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Lesson Plans


Re: Flying Lessons!

[ Thread ][ Subject ][ Author ][ Date ]
carla harwitt (charwitt.us)
Wed, 22 Jan 1997 18:56:01 -0800 (PST)


Trisha, When I was in maybe 4th grade, I read a book called "Summer Birds"
that I have never forgotten. In it a child (who later turns out to be a
bird just spending the summer as a child) teaches a group of other
children to fly during the summer. I'd always been moved by dreams that I
could just take off from the group, kind of like Superman (no flapping
arms or anything) and this book was so much like those dreams. At the end
of the book, only one child who chooses to become a bird permanently keeps
the gift of flying; the others never fly again but always remember, the
way one feels waking up in the morning from one of those flying dreams.
For a more recent book, my 9 year old daughter loves the "Catwings"
books by Ursula LeGuin.
Hope this helps. Carla Harwitt

On Wed, 22 Jan 1997, Trisha Craig wrote:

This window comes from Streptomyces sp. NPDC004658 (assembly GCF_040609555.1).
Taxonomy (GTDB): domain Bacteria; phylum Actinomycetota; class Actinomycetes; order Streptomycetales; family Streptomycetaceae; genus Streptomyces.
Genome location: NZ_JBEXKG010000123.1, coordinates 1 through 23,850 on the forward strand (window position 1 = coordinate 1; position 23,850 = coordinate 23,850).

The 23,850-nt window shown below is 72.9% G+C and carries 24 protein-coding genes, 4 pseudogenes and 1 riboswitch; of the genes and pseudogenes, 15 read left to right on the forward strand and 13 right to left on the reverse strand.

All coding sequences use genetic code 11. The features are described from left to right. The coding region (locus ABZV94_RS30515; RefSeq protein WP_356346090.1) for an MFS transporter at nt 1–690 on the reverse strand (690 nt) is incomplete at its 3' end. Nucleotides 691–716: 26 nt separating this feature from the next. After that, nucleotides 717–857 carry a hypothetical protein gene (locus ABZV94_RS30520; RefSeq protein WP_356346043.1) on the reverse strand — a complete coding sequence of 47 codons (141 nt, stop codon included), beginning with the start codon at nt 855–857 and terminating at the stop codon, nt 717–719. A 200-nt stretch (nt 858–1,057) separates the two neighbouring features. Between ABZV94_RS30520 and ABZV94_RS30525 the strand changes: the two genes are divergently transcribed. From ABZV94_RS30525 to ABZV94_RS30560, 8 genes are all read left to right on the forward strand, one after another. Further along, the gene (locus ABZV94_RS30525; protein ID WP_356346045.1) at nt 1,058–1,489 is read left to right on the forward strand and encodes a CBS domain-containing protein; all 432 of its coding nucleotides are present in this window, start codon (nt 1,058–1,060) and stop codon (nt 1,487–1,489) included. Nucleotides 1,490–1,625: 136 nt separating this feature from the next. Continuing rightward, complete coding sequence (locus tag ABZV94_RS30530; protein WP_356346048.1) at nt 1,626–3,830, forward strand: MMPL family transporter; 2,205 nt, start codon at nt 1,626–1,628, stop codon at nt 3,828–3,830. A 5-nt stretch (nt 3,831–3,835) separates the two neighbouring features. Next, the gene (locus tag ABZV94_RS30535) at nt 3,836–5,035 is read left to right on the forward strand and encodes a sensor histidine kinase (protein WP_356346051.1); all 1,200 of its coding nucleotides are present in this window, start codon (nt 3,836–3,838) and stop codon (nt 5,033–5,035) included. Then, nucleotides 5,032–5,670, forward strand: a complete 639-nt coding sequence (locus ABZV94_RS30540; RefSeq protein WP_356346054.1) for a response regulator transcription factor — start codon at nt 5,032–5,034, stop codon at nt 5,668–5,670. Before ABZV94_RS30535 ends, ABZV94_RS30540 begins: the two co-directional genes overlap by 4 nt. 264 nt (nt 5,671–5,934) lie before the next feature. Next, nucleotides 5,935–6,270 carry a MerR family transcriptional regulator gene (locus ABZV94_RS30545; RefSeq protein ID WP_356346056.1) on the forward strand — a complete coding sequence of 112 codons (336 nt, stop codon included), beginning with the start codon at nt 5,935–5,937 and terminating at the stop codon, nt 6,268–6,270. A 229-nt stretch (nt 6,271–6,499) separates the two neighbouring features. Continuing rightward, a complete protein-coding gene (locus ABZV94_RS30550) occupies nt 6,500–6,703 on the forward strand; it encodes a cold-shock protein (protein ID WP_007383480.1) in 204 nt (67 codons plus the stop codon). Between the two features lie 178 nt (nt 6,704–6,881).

> Hello, Friends.
>
> This is my first venture (adventure?) on the Internet. I am a classroom
> teacher, grades 1 @ 2, finishing a Masters program in the Creative Arts. For my
> integrated final project, I am exploring the uses of "flying" as a theme or
> motif in the Arts. The applied aspect of my project will be thematic curriculum
> for a primary classroom, including both literal and metaphorical consideration
> of "flight". If anyone could help me by telling me about any examples of flying
> in the Arts that have been signifigant to you (now or in your childhood), it
> would be appreciated. An example: Faith Ringgold's story quilt "Tar Beach",
> which has also been made into a picture book, explores the theme of flying as
> liberation (also, power and ownership) in the life of a young African-American
> girl in New York City. My project is very open-ended at this point, so I'd love
> to hear from anyone with ideas about (or aspirations toward!) flight.
>
> Thank-you for your time.
>